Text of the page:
The Count is physically introduced into Bartholo’s household—where he is able to communicate his love as well as important messages to Rosine—in the guise of a drunken soldier who demands that Bartholo give him quarters for the evening. He next enters Bartholo’s house in the guise of a music teacher. Bartholo comments upon the inefficacy of the Count’s disguise: ‘‘You look more like a disguised lover than an official friend.’’ However, even the suspicious Bartholo does not realize that he has hit upon the truth.

The Count uses disguises for other purposes as well. He refuses to reveal his true identity to Rosine. Instead, he claims to be a penniless young man named Lindor. As he explains to Figaro, ‘‘Since she’s already interested in me without knowing who I am, I’ll keep this name Lindor; it’ll be better to hide my title until I’ve won her.’’ The Count wants to be sure that he is loved for himself, not for his wealth or social station.

Music
Music provides an underpinning for the play’s structure and plot. Viewed in that light, it is not surprising that Figaro’s introduction upon the stage takes place while he composes a song for a comic opera. Additionally, Rosine claims to carry a song sheet as she is introduced to the audience, though the sheet in her hand is actually a letter for the Count. Bazile, her music teacher—notably the only person outside Bartholo’s household with whom Rosine is allowed contact—gives her verses from a new comedy entitled The Useless Precaution. Thus, the audience realizes immediately that music has an important role in the play and that music will reiterate the overarching theme.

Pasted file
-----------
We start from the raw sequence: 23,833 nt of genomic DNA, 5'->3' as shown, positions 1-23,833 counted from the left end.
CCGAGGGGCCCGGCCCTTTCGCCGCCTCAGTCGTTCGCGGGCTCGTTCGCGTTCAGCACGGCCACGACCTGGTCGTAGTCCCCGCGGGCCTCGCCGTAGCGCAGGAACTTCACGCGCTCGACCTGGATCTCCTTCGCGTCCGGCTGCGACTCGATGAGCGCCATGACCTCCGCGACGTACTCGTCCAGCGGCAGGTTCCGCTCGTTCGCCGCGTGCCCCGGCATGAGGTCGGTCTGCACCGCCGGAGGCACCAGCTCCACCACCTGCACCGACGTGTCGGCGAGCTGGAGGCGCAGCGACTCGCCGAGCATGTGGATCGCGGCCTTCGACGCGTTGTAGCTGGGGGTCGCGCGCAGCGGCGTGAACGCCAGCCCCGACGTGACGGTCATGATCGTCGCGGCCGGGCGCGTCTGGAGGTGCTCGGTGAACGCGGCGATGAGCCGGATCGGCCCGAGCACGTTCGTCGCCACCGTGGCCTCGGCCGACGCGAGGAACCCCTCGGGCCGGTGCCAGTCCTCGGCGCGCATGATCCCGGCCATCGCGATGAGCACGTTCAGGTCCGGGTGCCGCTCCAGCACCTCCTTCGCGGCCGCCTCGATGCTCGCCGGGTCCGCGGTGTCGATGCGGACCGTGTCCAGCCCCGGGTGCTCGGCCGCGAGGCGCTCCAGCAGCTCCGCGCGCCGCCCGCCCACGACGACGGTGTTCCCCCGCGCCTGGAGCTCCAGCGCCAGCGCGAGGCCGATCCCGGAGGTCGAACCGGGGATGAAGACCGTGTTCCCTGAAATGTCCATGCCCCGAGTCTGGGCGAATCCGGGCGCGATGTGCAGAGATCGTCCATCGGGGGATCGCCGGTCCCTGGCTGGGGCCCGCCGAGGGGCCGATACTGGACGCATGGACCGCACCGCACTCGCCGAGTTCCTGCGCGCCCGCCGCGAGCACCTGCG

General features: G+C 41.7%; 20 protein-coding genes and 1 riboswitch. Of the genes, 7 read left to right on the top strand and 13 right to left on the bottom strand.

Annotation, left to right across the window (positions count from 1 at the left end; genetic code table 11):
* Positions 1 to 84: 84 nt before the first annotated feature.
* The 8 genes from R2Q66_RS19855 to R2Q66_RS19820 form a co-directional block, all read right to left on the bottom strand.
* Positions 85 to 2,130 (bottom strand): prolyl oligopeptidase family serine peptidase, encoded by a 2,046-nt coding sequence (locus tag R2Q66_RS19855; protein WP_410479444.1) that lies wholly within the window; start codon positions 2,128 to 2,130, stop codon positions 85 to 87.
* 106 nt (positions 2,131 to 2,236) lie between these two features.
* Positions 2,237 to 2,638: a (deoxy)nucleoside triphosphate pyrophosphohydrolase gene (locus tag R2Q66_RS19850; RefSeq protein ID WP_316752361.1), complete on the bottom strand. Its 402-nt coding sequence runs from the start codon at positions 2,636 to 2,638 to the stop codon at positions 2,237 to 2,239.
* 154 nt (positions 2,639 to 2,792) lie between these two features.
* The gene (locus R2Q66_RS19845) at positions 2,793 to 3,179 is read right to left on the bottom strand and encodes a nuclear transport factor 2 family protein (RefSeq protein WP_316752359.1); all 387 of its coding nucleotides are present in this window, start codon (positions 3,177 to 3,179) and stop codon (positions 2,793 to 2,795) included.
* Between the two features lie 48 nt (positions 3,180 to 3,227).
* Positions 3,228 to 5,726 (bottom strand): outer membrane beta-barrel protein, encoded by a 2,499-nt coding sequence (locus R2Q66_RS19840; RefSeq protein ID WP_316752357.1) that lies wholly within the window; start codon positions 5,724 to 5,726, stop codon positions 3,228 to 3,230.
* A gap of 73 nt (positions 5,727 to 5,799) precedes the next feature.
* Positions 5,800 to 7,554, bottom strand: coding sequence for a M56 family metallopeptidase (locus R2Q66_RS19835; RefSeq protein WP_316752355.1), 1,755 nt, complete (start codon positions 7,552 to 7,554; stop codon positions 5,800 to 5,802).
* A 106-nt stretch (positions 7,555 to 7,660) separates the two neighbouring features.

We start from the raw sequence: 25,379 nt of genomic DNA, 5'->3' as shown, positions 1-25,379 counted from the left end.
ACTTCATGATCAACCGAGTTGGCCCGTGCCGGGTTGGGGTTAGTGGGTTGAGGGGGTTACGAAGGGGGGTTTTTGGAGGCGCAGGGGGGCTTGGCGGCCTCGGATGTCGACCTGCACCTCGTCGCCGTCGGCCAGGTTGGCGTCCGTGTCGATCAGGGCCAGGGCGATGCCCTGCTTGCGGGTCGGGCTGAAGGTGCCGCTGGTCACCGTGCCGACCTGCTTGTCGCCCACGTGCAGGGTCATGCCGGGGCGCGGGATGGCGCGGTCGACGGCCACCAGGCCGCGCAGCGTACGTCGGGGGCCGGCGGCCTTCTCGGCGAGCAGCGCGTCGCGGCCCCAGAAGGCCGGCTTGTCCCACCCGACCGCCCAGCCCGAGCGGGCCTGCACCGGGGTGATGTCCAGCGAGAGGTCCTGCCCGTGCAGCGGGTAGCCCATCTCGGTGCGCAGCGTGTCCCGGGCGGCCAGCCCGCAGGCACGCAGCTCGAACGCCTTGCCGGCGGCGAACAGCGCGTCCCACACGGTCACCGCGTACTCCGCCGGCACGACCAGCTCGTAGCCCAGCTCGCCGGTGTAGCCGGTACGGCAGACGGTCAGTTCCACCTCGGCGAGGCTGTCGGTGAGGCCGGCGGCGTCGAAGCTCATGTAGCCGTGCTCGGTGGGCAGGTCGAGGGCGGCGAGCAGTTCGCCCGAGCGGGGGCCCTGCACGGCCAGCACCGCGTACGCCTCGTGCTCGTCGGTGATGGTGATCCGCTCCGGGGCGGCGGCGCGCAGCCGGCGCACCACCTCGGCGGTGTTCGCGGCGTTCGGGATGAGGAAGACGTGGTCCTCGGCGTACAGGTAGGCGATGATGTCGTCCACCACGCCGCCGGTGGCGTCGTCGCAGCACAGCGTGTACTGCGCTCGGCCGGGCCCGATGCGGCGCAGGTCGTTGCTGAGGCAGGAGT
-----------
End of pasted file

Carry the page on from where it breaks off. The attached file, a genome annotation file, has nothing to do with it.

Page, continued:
The lyrics that the characters sing are important to the advancement of the plot. They give the lovers voice to ‘‘speak’’ with each other and express their feelings. The song the Count sings to Rosine in act I allows him to introduce himself—albeit disguised as Lindor—and declare his love. When the Count masquerades as a music instructor, he gains access to Rosine, who then communicates her dislike of the idea of a marriage to Bartholo by singing lyrics from The Useless Precaution that specifically celebrate young love. In marked contrast to their verses are those of Bartholo, who vulgarly sings a verse alluding to sexual relations between an older man and a younger wife: ‘‘I may not be handsome, yet/I know how to play. When the night gets dark as jet/Every cat looks grey.’’

Lyrics also allow characters to impugn others. For instance, in act II, the Count describes Bartholo impudently in song as ‘‘Greedy and destructive and as vicious as a stoat. A scraggy old, baggy old, cheap minded churl’’ and as a doctor who ‘‘eliminate[ s] not merely pain and disease. But also your patients.’’ Bartholo readily recognizes the insult and throws the Count out of his house.